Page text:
7. Is writing a quiet thing for you, where there can't be any noise or conversation going on?
I play music to get me into the right head space for the character or scene.  I love to write to music.

8. Do you prefer to write/read romance, angst, horror etc, etc? 
My favorite genre is sci-fi/fantasy/horror.  I think romance is in almost any well written story.  People want to read about love.

9. What usually sparks a story idea for you?
My dreams are fertile ground for ideas.

10. Where do your ideas come from?
Ideas come from my dreams, day dreams, mental meanderings, that sort of thing.

11. What advice can you give to future writers?
Don't think about it; just do it.

12. What has the show Xena meant to you?
I loved the show.  It was the first show with two female leads that I thought, yes, those two are going to end up together. They had chemistry.

13. How do you feel about the way it ended?
I was so dissatisfied! Truth is I was pissed.  After all those years of following the show religiously (everything in my life stopped for one hour a week) the writers strayed from the path; they let me down.  I'm still bitter.

14. How real are your characters to   you?
They are very real to me. In some small way they are all me.

15. Do your characters speak to you?
They never shut up!  It's like having multiple personalities.

16. Are you in control of your story, or do the characters run the show?
The characters run roughshod over me.  Sometimes they run my life.

17. Have you created a character that you would like to meet?
Oh, yes. I would love to meet Haniel. I want to know why, after years of watching people she had no clue about love.

18. How would you feel about another writer giving one of your characters a cameo in their story?
As far as I know, no author has done it with one of my characters.  It would be hard not to be flattered. It would mean my character, which is really a part of myself, meant something to someone.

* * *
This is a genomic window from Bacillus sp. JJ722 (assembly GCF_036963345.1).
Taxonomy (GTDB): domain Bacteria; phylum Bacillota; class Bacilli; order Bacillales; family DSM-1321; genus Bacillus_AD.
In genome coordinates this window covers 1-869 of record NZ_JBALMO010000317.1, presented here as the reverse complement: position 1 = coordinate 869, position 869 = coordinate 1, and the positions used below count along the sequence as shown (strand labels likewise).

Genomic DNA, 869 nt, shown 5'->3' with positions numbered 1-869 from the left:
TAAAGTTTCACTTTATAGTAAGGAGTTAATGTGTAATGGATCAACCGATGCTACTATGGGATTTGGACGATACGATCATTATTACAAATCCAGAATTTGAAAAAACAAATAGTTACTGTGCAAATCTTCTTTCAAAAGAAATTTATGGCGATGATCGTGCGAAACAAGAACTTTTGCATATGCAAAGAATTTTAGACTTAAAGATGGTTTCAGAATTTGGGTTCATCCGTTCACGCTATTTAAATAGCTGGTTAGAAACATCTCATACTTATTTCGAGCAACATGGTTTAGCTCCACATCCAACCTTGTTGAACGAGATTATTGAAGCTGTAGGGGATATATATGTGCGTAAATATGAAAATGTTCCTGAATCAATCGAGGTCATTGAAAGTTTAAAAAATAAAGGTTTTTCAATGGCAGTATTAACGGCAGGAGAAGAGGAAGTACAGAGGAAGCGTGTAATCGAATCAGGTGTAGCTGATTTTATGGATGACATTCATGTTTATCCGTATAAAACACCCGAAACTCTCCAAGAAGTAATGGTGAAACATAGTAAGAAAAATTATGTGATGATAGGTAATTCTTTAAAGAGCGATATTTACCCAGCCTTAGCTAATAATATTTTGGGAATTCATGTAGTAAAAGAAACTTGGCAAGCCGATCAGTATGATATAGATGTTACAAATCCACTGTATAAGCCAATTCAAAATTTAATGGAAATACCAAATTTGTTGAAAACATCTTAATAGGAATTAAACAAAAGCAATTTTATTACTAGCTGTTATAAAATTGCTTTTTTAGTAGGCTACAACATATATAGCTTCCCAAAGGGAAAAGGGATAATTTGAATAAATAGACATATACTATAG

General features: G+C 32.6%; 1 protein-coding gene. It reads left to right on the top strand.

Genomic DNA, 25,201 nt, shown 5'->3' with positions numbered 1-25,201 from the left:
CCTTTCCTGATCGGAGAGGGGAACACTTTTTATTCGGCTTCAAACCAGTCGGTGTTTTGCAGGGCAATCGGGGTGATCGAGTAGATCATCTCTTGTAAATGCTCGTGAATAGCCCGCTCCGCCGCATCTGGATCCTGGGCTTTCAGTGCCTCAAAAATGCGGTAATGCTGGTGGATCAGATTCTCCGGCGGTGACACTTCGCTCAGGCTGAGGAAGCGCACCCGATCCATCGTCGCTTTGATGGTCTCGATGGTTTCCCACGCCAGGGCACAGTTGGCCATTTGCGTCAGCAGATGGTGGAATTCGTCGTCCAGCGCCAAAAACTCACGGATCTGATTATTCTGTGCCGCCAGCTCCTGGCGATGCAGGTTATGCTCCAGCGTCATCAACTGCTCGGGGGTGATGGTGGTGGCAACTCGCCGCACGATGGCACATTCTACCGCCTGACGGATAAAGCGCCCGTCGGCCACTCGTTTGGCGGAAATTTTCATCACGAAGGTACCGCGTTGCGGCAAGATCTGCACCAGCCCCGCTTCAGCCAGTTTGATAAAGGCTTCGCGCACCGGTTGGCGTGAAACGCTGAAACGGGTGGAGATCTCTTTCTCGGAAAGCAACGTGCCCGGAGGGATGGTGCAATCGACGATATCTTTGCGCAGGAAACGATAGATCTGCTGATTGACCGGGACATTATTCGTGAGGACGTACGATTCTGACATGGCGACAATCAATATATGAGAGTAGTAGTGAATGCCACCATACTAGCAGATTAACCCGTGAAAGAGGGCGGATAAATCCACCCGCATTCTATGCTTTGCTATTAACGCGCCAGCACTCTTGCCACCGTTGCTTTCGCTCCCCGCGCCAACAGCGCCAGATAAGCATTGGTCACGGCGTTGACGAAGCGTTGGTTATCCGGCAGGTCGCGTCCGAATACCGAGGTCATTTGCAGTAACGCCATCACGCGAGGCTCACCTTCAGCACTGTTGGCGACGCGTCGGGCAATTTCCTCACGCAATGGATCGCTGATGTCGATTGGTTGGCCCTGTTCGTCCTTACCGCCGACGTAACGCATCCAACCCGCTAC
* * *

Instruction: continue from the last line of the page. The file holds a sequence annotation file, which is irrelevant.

19. Has online writing changed your life in any way?
Definitely. It's given me the opportunity to improve my writing. The feedback is awesome.  I've met some really great people through online writing.

20. Have you ever been stalked on the internet by an overzealous fan?
Actually, yes I have, very recently. She loved my story 'Believe' enough to start a dialogue that has never ended.  Originally, I thought she might be a bi-coastal serial killer. It was the way she approached me that set off my spidey- serial killer sense.  She said that she wanted to give my story to a friend who is a screen writer. It sounded odd; it was the opposite of luring me in to show me her etchings. My theory about her fluctuated between bi-coastal serial killer and rabid stalker for a while until I decided she was probably harmless. Then I gave her access to my facebook page. She raped it within a day. I should have expected it; she is my stalker. Despite her stalker like tendencies she's a huge part of my life despite being three thousand miles away.  We write and play.  Having a stalker isn’t so bad. (I’m not taking applicants at this time.)

21. Which one of your online stories is your favorite?
It's "Believe".  I loved it because it was a dream, a fully realized dream.  I loved all the characters the moment my mind introduced them to me.  Writing that story changed my life.  I believe in angels, miracles and magic; just as in the story, I believe that love is stronger than distance or time.

22. Do you have to do a lot of rewrites?
I have a lot of edits. I have many additions.  I rarely take anything out of a story.

23. Is there ever a point in your writing where you get stuck each and every time? How do you get out of it? The biggest hurdle is the first paragraph.  It sets the entire tone.  The characters and most of the story is in my head, but starting that first paragraph is very hard.

24. Which part of the writing process do you enjoy the most and why?
I enjoy writing my way out of difficult plot twists. It's enjoyable; like a puzzle, but without the possibility of some of the pieces missing.

25. When you're working on a story are you obsessed with it until it's done?
I think about it constantly.  It may be in the back of my mind, but it's always there.

26. Who are your favorite top five writers? Online or published.
Laurell K. Hamilton, Sydney Sheldon, K. Simpson, Gina Dartt, Anne Rice

27. The song says "Who rules the world? Girls". If that were true would the world be a better place?
I don't think the world would be better.  I believe it would be much different, but who could say if it would be better. It would be fun to see what would happen if girls did run the world. Hopefully pink would not be a national color.

28. Do you write a story straight through, or do you write in pieces, then put it all together?